New light on a complex mechanism
A cluster of brain cells less than half the size of a pencil eraser tells you when to wake up, when to be hungry and when its time to go to sleep. The same cells also cause you to be disoriented after youve flown across multiple time zones. The human circadian clock, comprised of about 20,000 time-keeping cells, has mystified scientists since it was pinpointed in the brain about 30 years ago. Now, a researcher at the University of Calgary is getting a little bit closer to understanding how it ticks.
Dr. Michael Antle, a neuroscientist in the U of Cs Department of Psychology, has conclusively shown that the 20,000 cells are organized in a complex network of groups that perform different functions – contrary to the previously held belief that each cell did the same thing. Antle, an emerging leader in the field, has two new papers on the subject: one is featured on the March cover of the prestigious Trends in Neurosciences, and another is due out in a forthcoming issue of the Journal of Neurosciences.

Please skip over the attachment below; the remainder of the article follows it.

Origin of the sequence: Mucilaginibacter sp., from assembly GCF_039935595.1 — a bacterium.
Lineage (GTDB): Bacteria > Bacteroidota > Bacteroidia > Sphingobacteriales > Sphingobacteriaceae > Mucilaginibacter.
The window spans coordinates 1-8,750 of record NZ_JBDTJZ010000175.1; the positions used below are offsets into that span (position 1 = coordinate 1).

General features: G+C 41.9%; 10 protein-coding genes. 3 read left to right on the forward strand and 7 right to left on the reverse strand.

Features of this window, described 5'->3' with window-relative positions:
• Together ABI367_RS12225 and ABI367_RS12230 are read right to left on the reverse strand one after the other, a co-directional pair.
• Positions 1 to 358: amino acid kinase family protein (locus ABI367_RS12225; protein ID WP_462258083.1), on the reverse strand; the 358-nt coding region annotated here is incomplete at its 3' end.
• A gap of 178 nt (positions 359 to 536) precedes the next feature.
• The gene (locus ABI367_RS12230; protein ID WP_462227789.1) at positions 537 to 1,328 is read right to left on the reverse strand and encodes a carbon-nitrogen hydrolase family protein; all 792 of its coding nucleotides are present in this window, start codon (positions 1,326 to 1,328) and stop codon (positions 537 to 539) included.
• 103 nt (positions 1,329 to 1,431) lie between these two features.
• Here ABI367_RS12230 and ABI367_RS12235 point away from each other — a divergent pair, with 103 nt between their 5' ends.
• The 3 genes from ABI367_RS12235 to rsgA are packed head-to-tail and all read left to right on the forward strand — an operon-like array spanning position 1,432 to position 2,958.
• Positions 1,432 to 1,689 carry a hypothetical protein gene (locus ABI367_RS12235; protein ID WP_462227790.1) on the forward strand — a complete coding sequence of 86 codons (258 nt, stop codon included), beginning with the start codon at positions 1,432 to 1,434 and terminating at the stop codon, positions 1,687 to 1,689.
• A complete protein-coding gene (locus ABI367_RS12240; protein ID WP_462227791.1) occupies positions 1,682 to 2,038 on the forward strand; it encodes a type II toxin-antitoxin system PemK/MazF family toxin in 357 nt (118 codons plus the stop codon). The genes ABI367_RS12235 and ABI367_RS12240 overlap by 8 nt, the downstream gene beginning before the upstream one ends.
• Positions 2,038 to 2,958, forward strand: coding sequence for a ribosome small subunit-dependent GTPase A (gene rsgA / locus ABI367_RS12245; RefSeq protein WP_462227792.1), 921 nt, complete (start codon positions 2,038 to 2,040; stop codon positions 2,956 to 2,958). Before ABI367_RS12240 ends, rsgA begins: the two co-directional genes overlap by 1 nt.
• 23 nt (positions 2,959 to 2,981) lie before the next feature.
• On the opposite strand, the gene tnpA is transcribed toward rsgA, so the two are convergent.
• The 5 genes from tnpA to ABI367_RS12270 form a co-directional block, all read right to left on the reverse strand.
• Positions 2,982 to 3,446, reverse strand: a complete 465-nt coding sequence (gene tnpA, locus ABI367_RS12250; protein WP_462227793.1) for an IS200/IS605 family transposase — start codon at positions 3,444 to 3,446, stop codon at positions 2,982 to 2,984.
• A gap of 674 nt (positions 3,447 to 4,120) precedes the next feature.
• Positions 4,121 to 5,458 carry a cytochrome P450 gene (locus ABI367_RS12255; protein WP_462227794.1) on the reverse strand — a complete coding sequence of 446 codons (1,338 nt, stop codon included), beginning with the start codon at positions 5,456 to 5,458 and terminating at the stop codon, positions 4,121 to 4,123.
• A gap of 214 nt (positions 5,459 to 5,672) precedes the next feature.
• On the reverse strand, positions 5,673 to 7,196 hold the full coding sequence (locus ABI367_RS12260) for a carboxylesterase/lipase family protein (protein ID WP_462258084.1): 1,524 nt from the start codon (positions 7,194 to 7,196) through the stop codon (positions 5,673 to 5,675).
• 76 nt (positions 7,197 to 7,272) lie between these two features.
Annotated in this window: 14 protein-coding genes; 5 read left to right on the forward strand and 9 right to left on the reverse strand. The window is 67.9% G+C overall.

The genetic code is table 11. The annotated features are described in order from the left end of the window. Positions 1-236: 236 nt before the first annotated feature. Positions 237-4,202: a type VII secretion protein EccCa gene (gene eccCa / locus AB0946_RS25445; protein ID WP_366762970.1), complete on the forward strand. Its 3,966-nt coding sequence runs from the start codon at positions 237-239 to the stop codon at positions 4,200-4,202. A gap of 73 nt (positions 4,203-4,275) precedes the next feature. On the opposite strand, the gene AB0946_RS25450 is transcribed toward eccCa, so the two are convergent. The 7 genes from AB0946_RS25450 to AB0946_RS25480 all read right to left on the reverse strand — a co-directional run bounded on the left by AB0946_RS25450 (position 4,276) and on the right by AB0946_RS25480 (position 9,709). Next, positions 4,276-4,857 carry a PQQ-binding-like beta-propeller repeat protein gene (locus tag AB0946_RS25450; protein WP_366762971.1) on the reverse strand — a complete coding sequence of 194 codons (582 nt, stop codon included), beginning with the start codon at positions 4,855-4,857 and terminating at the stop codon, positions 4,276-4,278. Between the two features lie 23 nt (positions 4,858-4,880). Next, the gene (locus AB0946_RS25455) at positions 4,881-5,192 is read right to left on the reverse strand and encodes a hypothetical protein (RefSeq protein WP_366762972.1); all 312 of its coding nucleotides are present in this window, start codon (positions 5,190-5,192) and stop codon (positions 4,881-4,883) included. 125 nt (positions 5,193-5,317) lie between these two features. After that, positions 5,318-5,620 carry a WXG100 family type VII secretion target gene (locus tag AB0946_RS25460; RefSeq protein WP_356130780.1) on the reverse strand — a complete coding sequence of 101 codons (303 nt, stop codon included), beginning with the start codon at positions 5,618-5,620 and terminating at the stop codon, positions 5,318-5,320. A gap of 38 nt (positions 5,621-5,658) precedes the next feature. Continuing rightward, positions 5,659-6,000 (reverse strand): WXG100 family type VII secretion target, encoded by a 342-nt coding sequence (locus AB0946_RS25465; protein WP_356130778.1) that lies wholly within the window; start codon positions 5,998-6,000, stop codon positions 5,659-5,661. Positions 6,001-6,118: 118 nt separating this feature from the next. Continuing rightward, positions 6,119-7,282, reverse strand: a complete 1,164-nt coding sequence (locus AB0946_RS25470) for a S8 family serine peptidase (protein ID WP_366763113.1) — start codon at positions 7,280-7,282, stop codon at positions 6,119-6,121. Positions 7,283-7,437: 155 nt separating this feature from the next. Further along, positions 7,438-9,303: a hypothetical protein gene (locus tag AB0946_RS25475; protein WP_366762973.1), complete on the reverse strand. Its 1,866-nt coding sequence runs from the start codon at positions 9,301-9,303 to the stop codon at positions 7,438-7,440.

Gregory Harris | EurekAlert!
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